https://www.readbyqxmd.com/read/28041911/disinhibition-of-the-intergeniculate-leaflet-network-in-the-wag-rij-rat-model-of-absence-epilepsy
#9
Lukasz Chrobok, Katarzyna Palus, Jagoda Stanislawa Jeczmien-Lazur, Anna Chrzanowska, Mariusz Kepczynski, Marian Henryk Lewandowski
The intergeniculate leaflet (IGL) of the thalamus is a retinorecipient structure implicated in orchestrating circadian rhythmicity. The IGL network is highly GABAergic and consists mainly of neuropeptide Y-synthesising and enkephalinergic neurons. A high density of GFAP-immunoreactive astrocytes has been observed in the IGL, with a probable function in guarding neuronal inhibition. Interestingly, putatively enkephalinergic IGL neurons generate action potentials with an infra-slow oscillatory (ISO) pattern in vivo in urethane anesthetised Wistar rats, under light-on conditions only...
December 30, 2016: Experimental Neurology
https://www.readbyqxmd.com/read/28041797/sharp-wave-ripples-in-primates-are-enhanced-near-remembered-visual-objects
#10
Timothy K Leonard, Kari L Hoffman
The hippocampus plays an important role in memory for events that are distinct in space and time. One of the strongest, most synchronous neural signals produced by the hippocampus is the sharp-wave ripple (SWR), observed in a variety of mammalian species during offline behaviors, such as slow-wave sleep [1-3] and quiescent waking and pauses in exploration [4-8], leading to long-standing and widespread theories of its contribution to plasticity and memory during these inactive or immobile states [9-14]. Indeed, during sleep and waking inactivity, hippocampal SWRs in rodents appear to support spatial long-term and working memory [4, 15-23], but so far, they have not been linked to memory in primates...
December 21, 2016: Current Biology: CB
https://www.readbyqxmd.com/read/28038823/a-kcnq2-e515d-mutation-associated-with-benign-familial-neonatal-seizures-and-continuous-spike-and-waves-during-slow-wave-sleep-syndrome-in-taiwan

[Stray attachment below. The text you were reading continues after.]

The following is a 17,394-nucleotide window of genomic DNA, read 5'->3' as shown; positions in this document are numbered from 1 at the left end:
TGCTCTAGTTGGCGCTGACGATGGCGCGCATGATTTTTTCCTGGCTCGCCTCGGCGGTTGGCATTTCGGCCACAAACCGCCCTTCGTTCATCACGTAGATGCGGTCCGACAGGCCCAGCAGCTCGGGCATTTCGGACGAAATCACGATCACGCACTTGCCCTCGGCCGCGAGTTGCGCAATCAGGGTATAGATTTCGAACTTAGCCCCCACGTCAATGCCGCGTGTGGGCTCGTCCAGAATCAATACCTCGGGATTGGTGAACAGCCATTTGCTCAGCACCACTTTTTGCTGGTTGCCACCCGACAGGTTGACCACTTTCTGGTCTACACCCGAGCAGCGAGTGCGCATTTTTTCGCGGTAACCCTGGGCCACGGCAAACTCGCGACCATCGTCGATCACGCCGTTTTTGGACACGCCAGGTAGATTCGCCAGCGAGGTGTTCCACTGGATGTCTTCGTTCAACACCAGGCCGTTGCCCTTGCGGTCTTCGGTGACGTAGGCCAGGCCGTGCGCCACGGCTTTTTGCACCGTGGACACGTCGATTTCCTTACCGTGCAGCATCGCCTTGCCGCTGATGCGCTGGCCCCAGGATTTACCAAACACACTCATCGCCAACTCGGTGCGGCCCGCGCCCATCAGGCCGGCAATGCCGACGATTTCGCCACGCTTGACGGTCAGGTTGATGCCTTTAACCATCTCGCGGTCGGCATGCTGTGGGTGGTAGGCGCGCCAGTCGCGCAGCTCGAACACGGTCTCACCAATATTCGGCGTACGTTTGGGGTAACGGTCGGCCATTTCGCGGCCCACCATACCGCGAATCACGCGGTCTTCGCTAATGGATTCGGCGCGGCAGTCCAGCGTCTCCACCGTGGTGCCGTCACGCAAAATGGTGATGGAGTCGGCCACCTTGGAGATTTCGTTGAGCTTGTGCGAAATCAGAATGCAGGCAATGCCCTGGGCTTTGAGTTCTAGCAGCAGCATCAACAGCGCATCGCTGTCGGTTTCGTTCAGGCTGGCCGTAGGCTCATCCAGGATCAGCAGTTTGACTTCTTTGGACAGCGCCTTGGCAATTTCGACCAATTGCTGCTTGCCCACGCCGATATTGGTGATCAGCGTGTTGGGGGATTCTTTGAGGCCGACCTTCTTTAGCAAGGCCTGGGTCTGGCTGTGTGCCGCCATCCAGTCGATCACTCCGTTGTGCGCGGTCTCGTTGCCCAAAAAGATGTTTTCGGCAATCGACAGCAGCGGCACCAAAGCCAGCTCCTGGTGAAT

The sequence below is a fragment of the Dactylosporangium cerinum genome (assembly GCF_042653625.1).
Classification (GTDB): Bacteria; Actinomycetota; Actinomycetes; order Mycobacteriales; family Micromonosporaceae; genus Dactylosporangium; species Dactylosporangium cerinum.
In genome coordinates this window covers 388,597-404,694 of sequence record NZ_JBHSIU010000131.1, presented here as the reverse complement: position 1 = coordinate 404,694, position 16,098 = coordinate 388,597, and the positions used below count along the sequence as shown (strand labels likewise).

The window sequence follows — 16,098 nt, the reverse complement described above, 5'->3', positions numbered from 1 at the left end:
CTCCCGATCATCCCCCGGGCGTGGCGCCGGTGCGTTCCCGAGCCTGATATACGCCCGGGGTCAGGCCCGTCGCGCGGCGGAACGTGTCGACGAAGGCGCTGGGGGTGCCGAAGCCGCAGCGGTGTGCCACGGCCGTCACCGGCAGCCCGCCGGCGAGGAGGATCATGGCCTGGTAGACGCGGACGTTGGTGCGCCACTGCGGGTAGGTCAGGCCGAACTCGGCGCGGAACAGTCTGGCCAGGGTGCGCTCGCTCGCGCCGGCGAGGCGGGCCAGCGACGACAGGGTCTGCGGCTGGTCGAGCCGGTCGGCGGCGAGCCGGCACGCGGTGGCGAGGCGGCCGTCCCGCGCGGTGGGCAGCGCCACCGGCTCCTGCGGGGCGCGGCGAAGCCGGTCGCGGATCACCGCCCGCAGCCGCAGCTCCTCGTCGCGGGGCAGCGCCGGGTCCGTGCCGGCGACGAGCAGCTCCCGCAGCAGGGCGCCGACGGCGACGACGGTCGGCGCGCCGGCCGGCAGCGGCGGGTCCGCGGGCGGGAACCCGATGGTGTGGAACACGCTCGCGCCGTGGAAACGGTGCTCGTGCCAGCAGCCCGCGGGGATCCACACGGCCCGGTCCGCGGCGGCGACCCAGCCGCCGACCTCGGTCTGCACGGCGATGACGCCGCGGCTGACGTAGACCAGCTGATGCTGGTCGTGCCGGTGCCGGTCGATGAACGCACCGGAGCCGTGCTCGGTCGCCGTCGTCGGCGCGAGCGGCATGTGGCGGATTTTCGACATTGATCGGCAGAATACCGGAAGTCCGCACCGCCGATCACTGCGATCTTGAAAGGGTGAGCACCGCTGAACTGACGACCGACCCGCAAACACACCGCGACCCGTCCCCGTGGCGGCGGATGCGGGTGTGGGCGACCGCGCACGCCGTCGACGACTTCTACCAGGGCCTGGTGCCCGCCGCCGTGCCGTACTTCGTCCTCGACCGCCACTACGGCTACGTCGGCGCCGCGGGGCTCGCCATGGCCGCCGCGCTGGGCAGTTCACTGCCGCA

#11
Inn-Chi Lee, Jiann-Jou Yang, Shuan-Yow Li
BACKGROUND/PURPOSE: Pediatric epilepsy caused by a KCNQ2 gene mutation usually manifests as benign familial neonatal seizures (BFNS) during the 1(st) week of life. However, the exact mechanism, phenotype, and genotype of the KCNQ2 mutation are unclear. METHODS: We studied the KCNQ2 genotype from 75 nonconsanguineous patients with childhood epilepsy without an identified cause (age range: from 2 days to 18 years) and from 55 healthy adult controls without epilepsy...
December 27, 2016: Journal of the Formosan Medical Association, Taiwan Yi Zhi
https://www.readbyqxmd.com/read/28019041/interindividual-differences-in-the-dynamics-of-the-homeostatic-process-are-trait-like-and-distinct-for-sleep-versus-wakefulness
#12
Thomas Rusterholz, Leila Tarokh, Hans P A Van Dongen, Peter Achermann
The sleep homeostatic Process S reflects the build-up of sleep pressure during waking and its dissipation during sleep. Process S is modelled as a saturating exponential function during waking and a decreasing exponential function during sleep. Slow wave activity is a physiological marker for non-rapid eye movement (non-REM) sleep intensity and serves as an index of Process S. There is considerable interindividual variability in the sleep homeostatic responses to sleep and sleep deprivation. The aim of this study was to investigate whether interindividual differences in Process S are trait-like...
December 26, 2016: Journal of Sleep Research